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Google Open Sources PDF Code in Chrome, Brings Built-In PDF Viewing to Chromium

Users of Chrome Chromium will soon be getting a native, built-in PDF viewer

foxit logoGoogle and PDF-centric company Foxit have announced that they’re open sourcing the PDF library used in Google Chrome.

The new open-source library, called PDFium and licensed under the 3-clause BSD license, uses the same “underlying technology” found in Foxit’s own free and premium PDF viewers and editors.

While it’s business as usual for Chrome users, the news means that users relying on the open source basis of Chrome, Chromium, will soon be getting a built-in PDF viewer as well.

Eugene Xiong, Founder and Chairman of the Board at Foxit, says the company “…is honoured to be chosen as the PDF provider for the open-source PDFium project,” and adds that the “high performance, highly accurate, and platform-independent software technology will help developers everywhere to incorporate powerful PDF technology when creating innovative applications.”

The project is great news for developers looking to leverage a standards-compliant Portable Document Format software library and even better news for users, who stand to benefit from the apps, attention and feature acceleration the effort will result in.

  • Mohan

    I didn’t know Chromium didn’t have built-in PDF viewing. That’s a good addition.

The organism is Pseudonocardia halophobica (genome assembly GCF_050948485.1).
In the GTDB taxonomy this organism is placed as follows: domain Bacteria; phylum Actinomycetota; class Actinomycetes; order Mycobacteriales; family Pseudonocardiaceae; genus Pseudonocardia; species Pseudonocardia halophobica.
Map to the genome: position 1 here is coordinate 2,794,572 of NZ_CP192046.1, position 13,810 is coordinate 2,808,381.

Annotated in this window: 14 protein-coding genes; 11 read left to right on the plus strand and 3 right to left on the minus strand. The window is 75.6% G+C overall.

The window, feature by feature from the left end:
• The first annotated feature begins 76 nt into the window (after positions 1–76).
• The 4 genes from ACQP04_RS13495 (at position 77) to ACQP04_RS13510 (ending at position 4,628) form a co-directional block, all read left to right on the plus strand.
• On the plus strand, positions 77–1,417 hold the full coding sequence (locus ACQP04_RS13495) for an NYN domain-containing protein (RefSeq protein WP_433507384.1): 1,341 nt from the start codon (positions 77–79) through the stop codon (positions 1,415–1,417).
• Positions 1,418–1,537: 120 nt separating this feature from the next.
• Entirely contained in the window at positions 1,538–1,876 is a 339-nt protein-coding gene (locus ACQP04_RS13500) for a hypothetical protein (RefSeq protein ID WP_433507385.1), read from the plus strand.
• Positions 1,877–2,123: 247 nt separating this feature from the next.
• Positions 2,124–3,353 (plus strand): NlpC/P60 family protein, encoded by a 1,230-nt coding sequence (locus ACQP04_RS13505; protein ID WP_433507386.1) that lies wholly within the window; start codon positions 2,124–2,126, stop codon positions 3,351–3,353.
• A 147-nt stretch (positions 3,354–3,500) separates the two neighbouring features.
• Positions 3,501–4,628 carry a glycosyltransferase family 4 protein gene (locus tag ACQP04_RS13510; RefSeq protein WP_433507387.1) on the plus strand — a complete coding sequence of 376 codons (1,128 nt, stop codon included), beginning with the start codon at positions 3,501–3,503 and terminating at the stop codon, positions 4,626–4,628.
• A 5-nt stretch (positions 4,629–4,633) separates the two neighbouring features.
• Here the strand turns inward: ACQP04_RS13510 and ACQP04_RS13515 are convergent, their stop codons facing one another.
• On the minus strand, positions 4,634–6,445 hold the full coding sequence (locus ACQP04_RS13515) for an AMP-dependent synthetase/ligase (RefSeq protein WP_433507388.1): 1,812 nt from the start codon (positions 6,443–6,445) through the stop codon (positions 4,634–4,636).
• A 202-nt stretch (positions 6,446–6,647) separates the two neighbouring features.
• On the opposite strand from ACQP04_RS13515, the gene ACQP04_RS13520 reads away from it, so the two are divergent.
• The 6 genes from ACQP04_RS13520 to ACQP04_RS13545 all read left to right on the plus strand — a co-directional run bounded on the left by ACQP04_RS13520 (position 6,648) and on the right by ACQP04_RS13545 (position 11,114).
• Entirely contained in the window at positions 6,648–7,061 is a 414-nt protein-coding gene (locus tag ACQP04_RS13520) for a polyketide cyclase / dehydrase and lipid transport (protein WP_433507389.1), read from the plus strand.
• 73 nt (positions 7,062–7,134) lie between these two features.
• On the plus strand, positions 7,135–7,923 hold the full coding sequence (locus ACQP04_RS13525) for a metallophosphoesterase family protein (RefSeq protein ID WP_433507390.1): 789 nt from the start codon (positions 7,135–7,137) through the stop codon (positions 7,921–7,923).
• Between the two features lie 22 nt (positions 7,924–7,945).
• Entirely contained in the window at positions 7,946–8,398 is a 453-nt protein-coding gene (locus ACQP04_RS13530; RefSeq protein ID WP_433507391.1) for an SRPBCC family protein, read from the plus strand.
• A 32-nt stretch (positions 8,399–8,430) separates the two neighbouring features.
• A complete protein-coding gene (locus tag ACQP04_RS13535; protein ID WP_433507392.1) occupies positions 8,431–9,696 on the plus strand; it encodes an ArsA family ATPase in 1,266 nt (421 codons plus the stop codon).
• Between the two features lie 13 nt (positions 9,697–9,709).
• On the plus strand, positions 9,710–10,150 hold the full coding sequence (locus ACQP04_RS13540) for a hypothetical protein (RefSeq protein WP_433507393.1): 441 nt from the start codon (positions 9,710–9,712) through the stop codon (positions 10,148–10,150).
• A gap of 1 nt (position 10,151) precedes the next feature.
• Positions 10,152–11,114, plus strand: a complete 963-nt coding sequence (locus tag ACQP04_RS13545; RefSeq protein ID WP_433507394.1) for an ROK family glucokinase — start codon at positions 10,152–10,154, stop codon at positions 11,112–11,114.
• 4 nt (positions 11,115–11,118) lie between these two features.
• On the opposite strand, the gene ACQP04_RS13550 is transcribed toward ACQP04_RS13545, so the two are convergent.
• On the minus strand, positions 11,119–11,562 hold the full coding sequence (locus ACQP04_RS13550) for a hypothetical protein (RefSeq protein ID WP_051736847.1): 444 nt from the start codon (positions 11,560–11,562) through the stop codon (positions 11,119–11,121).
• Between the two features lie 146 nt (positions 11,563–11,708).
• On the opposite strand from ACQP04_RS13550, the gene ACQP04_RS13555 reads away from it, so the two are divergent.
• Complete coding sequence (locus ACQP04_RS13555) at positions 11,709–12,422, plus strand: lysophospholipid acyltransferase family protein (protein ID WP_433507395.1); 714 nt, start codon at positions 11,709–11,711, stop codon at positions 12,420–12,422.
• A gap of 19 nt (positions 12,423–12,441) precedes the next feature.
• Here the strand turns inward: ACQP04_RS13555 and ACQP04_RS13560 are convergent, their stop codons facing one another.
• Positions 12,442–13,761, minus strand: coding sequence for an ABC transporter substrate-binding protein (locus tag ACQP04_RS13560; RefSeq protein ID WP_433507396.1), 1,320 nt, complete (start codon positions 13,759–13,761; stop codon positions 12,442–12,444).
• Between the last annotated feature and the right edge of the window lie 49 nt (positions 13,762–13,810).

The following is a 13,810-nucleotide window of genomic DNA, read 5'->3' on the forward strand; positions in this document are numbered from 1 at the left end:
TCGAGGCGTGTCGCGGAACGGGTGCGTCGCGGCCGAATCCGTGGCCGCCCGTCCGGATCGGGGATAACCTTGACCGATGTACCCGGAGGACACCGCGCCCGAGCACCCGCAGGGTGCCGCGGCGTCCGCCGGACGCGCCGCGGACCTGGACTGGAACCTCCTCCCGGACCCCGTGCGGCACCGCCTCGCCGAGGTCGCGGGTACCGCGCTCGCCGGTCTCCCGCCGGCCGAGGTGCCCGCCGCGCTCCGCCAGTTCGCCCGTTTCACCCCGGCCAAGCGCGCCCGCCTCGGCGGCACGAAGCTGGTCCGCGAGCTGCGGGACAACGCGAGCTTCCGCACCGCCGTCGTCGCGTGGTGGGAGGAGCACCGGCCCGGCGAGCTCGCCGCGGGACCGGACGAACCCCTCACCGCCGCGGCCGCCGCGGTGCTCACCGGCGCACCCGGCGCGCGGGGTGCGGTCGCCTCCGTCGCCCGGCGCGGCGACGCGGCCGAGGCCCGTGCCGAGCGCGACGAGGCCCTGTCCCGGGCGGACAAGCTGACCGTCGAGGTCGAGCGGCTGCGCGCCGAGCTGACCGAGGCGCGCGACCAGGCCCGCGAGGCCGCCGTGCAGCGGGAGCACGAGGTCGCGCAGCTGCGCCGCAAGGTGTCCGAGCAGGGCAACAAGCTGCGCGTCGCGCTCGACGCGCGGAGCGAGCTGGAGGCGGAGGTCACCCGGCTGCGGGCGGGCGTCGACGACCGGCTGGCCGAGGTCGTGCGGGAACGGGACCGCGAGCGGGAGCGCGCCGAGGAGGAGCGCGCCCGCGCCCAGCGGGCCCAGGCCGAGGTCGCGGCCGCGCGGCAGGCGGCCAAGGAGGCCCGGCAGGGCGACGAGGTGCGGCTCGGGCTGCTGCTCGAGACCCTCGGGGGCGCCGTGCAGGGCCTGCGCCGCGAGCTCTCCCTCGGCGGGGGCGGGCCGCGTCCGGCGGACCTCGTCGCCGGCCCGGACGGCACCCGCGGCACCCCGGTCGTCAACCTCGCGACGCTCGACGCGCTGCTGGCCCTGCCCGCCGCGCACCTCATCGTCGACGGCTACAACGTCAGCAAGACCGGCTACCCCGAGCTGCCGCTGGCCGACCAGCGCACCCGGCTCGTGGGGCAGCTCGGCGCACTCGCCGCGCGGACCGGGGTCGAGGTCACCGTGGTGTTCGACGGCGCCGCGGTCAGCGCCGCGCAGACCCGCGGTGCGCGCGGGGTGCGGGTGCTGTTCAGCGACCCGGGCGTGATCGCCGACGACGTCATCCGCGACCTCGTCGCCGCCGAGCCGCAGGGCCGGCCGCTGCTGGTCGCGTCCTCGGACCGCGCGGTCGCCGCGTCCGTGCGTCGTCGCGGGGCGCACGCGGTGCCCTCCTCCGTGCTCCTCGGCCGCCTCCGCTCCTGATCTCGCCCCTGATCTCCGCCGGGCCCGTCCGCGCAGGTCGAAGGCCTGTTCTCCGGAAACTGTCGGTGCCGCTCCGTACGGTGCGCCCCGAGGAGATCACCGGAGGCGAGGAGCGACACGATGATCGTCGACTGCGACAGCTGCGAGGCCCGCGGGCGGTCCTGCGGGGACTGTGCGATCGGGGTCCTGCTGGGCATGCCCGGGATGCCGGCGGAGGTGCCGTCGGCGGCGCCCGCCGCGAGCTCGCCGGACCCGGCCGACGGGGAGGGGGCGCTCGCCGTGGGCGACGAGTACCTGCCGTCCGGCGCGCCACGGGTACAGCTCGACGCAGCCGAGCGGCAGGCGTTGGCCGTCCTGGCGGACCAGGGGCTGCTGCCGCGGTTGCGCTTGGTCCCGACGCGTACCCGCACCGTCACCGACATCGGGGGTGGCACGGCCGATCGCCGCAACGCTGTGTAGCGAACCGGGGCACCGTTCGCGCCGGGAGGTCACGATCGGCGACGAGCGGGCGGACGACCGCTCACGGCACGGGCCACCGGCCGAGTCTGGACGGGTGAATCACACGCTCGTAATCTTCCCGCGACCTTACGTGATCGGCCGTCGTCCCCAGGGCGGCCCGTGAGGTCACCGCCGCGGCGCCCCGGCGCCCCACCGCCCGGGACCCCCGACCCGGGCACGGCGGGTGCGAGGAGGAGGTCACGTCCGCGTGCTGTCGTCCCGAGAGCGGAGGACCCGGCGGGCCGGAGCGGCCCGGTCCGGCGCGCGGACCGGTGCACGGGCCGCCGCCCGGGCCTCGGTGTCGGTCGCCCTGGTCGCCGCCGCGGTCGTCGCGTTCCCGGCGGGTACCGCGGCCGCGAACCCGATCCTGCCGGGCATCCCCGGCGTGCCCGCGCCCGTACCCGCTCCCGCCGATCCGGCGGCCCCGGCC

• Neil

    That’s one less missing component in ChromiumOS too.

  • niagr

    Is this the Pepper PDF plugin we’re talking about?

    • It would be pretty cruel to announce the open-sourcing of a NPAPI plugin! ;)

  • Good move, although hopefully one day optimizations will make pdf.js lighter on memory, processing time, and easier on battery and a suitable replacement across all browsers. In addition to proper printing and smooth rendering. And perhaps (troll me now) with DRM extensions proposed (presumably not just for netflix) something like pdf.js could handle protected PDFs too..

    • I believe we as a society should start to devalue digital restrictions management (and replace it with a focus on encryption-aided privacy, which fits the use-case of most ‘protected’ PDFs).
      Consider yourself so-calledly ‘trolled’. :P

  • It is funny, you would expect a company named ‘Foxit’ would be developing for Firefox’ PDF solution :P
    Of course, Mozilla had developed their own PDF.js, so…